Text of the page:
Details the transformation of Tamil literary culture that came with colonialism and the encounter with Western modernity.
A true tour de force, this book documents the transformation of one Indian literature, Tamil, under the impact of colonialism and Western modernity. While Tamil is a living language, it is also India's second oldest classical language next to Sanskrit, and has a literary history that goes back over two thousand years. On the basis of extensive archival research, Sascha Ebeling tackles a host of issues pertinent to Tamil elite literary production and consumption during the nineteenth century. These include the functioning and decline of traditional systems in which poet-scholars were patronized by religious institutions, landowners, and local kings; the anatomy of changes in textual practices, genres, styles, poetics, themes, tastes, and audiences; and the role of literature in the politics of social reform, gender, and incipient nationalism. The work concludes with a discussion of the most striking literary development of the time—the emergence of the Tamil novel.
Sascha Ebeling is Assistant Professor of South Asian Languages and Civilizations at the University of Chicago.
"Colonizing the Realm of Words is a major contribution to the study of Tamil literature … The book gives a wonderful, detailed picture of the biographies, writings and contexts of some of the most important authors in Tamil of the nineteenth century." — Relegere: Studies in Religion and Reception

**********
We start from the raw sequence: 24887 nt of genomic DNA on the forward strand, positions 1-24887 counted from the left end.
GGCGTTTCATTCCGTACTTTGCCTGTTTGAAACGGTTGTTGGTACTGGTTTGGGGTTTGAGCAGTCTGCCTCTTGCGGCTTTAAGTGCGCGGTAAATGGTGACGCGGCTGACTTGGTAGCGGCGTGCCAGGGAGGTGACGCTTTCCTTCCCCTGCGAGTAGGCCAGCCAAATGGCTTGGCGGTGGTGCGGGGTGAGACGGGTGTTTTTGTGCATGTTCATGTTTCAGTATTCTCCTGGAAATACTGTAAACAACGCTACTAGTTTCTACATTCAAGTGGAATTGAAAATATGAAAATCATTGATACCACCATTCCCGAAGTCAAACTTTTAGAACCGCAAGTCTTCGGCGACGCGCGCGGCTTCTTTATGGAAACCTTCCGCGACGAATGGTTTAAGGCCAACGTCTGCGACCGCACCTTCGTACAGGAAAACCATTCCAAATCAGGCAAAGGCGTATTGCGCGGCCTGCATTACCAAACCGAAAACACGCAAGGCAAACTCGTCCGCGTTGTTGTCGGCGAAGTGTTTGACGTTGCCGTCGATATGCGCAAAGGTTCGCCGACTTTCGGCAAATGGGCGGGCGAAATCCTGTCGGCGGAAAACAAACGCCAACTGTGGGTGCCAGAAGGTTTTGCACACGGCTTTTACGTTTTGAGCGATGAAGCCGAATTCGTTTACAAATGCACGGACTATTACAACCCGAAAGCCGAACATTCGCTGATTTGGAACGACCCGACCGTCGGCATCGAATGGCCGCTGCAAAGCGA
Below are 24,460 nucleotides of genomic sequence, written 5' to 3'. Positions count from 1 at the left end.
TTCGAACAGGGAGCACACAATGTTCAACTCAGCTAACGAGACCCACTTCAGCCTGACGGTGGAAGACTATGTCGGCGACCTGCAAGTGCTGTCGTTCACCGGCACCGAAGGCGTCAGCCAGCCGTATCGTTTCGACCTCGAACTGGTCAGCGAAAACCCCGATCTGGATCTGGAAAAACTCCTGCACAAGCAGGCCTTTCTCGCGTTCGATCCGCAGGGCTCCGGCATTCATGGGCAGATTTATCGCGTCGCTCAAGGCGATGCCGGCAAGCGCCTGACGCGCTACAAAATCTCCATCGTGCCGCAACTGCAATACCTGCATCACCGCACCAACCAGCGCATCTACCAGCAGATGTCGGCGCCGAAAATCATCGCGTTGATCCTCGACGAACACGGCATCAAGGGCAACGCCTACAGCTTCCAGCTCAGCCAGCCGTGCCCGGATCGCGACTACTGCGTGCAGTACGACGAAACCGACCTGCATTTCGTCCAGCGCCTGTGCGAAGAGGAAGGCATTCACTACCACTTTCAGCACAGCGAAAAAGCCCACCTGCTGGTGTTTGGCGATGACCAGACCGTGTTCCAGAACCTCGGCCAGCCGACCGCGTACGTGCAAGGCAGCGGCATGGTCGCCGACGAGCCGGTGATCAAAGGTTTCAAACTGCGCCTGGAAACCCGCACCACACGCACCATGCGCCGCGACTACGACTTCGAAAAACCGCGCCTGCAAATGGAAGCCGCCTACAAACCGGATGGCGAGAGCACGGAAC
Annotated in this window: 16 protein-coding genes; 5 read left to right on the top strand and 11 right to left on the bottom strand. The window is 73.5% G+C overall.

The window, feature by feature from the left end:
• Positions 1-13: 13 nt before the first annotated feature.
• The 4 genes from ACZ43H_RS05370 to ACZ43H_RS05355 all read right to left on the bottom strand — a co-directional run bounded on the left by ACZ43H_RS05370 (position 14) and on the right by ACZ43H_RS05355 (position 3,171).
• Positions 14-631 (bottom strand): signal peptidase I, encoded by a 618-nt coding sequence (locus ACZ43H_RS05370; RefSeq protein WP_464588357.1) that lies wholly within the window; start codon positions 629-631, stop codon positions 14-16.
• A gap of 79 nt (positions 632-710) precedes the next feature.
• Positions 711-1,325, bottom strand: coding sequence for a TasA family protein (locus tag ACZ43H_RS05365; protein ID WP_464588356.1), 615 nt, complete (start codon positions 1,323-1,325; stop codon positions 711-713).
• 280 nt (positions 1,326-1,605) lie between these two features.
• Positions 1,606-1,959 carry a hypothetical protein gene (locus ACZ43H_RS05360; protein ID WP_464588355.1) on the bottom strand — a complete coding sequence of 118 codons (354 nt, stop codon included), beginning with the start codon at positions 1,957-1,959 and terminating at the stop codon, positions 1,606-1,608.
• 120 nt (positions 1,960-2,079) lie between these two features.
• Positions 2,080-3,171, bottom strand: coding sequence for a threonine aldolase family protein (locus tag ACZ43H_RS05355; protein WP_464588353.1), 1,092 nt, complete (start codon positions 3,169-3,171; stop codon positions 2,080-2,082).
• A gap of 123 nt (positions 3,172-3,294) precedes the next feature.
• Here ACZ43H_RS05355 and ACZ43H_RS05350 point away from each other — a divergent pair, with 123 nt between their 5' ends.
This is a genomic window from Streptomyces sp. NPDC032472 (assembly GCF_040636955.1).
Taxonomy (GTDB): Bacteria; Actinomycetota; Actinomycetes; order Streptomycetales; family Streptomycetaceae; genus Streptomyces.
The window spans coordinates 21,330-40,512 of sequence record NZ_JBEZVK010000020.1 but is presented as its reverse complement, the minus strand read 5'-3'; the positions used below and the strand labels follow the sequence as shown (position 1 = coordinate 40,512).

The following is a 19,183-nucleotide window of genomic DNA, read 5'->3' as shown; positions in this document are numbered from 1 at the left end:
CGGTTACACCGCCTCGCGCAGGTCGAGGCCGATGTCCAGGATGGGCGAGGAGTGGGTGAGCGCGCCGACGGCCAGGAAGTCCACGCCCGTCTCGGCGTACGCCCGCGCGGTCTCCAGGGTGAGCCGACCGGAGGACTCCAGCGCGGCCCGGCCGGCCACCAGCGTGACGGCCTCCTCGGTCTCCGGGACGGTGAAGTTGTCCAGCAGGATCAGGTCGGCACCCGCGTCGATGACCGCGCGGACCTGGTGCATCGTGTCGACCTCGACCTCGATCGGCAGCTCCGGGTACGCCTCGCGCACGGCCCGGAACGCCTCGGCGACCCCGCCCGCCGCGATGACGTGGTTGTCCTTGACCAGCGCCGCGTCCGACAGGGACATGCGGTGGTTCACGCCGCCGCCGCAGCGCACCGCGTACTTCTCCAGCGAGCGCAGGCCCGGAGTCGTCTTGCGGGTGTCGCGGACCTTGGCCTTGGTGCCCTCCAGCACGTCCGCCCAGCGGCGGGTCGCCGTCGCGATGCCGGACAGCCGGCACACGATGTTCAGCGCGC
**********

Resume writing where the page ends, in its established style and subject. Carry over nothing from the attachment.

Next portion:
"…[Ebeling] provides a detailed philological study of the Tamil texts, especially the poetics of Minatcicundaram Pillai and the Pulavars and the emergence of the Tamil novel. The transliterated Tamil texts following the epilogue make this book valuable indeed." — CHOICE
"This is a pathbreaking study of textual materials that have not been examined before in an English-language publication. It fills a major gap in our understanding of nineteenth-century literary culture in South India specifically and in India generally." —Srilata Raman, author of Self-Surrender (Prapatti)to God in Śrīvaiṣṇavism: Tamil Cats and Sanskrit Monkeys
"This book is impeccably grounded in philological expertise, and the author displays mastery of the language and the complex texts that he discusses. The entire book is conceived with great elegance." — Indira Viswanathan Peterson, coeditor of Tamil Geographies: Cultural Constructions of Space and Place in South India